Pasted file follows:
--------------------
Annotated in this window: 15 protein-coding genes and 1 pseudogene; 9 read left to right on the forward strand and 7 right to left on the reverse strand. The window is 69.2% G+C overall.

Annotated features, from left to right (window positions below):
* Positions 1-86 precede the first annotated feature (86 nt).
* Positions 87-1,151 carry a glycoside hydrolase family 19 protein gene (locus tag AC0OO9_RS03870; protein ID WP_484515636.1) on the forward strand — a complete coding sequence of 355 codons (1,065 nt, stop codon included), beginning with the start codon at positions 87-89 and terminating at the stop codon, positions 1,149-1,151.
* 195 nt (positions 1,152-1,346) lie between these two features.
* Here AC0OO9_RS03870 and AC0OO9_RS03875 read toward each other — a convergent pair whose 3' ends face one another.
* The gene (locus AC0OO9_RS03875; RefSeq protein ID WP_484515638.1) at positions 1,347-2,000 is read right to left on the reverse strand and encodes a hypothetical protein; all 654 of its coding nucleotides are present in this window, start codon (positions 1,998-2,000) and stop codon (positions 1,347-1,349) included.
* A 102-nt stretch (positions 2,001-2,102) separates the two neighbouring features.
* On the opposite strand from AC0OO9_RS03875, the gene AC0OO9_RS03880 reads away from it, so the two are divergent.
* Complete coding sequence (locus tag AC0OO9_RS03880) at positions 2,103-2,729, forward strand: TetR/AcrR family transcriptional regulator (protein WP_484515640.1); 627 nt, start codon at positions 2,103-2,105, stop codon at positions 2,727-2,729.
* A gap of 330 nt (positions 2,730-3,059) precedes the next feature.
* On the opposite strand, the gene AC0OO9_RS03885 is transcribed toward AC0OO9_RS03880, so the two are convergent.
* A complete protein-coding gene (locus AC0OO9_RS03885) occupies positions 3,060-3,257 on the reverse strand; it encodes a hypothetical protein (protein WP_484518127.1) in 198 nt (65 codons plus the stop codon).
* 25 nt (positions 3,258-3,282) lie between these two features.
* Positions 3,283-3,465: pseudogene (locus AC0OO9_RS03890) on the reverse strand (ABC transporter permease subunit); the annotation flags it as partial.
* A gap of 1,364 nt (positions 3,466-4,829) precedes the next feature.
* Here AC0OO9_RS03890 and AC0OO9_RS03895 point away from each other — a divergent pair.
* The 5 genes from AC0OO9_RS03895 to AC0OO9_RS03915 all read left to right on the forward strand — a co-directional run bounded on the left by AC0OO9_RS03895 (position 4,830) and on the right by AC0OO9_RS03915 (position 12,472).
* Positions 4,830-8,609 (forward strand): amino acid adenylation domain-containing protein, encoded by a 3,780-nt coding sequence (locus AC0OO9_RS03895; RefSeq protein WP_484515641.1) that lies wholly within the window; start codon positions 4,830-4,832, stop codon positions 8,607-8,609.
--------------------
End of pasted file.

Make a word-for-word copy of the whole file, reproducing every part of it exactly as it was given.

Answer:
Annotated in this window: 15 protein-coding genes and 1 pseudogene; 9 read left to right on the forward strand and 7 right to left on the reverse strand. The window is 69.2% G+C overall.

Annotated features, from left to right (window positions below):
* Positions 1-86 precede the first annotated feature (86 nt).
* Positions 87-1,151 carry a glycoside hydrolase family 19 protein gene (locus tag AC0OO9_RS03870; protein ID WP_484515636.1) on the forward strand — a complete coding sequence of 355 codons (1,065 nt, stop codon included), beginning with the start codon at positions 87-89 and terminating at the stop codon, positions 1,149-1,151.
* 195 nt (positions 1,152-1,346) lie between these two features.
* Here AC0OO9_RS03870 and AC0OO9_RS03875 read toward each other — a convergent pair whose 3' ends face one another.
* The gene (locus AC0OO9_RS03875; RefSeq protein ID WP_484515638.1) at positions 1,347-2,000 is read right to left on the reverse strand and encodes a hypothetical protein; all 654 of its coding nucleotides are present in this window, start codon (positions 1,998-2,000) and stop codon (positions 1,347-1,349) included.
* A 102-nt stretch (positions 2,001-2,102) separates the two neighbouring features.
* On the opposite strand from AC0OO9_RS03875, the gene AC0OO9_RS03880 reads away from it, so the two are divergent.
* Complete coding sequence (locus tag AC0OO9_RS03880) at positions 2,103-2,729, forward strand: TetR/AcrR family transcriptional regulator (protein WP_484515640.1); 627 nt, start codon at positions 2,103-2,105, stop codon at positions 2,727-2,729.
* A gap of 330 nt (positions 2,730-3,059) precedes the next feature.
* On the opposite strand, the gene AC0OO9_RS03885 is transcribed toward AC0OO9_RS03880, so the two are convergent.
* A complete protein-coding gene (locus AC0OO9_RS03885) occupies positions 3,060-3,257 on the reverse strand; it encodes a hypothetical protein (protein WP_484518127.1) in 198 nt (65 codons plus the stop codon).
* 25 nt (positions 3,258-3,282) lie between these two features.
* Positions 3,283-3,465: pseudogene (locus AC0OO9_RS03890) on the reverse strand (ABC transporter permease subunit); the annotation flags it as partial.
* A gap of 1,364 nt (positions 3,466-4,829) precedes the next feature.
* Here AC0OO9_RS03890 and AC0OO9_RS03895 point away from each other — a divergent pair.
* The 5 genes from AC0OO9_RS03895 to AC0OO9_RS03915 all read left to right on the forward strand — a co-directional run bounded on the left by AC0OO9_RS03895 (position 4,830) and on the right by AC0OO9_RS03915 (position 12,472).
* Positions 4,830-8,609 (forward strand): amino acid adenylation domain-containing protein, encoded by a 3,780-nt coding sequence (locus AC0OO9_RS03895; RefSeq protein WP_484515641.1) that lies wholly within the window; start codon positions 4,830-4,832, stop codon positions 8,607-8,609.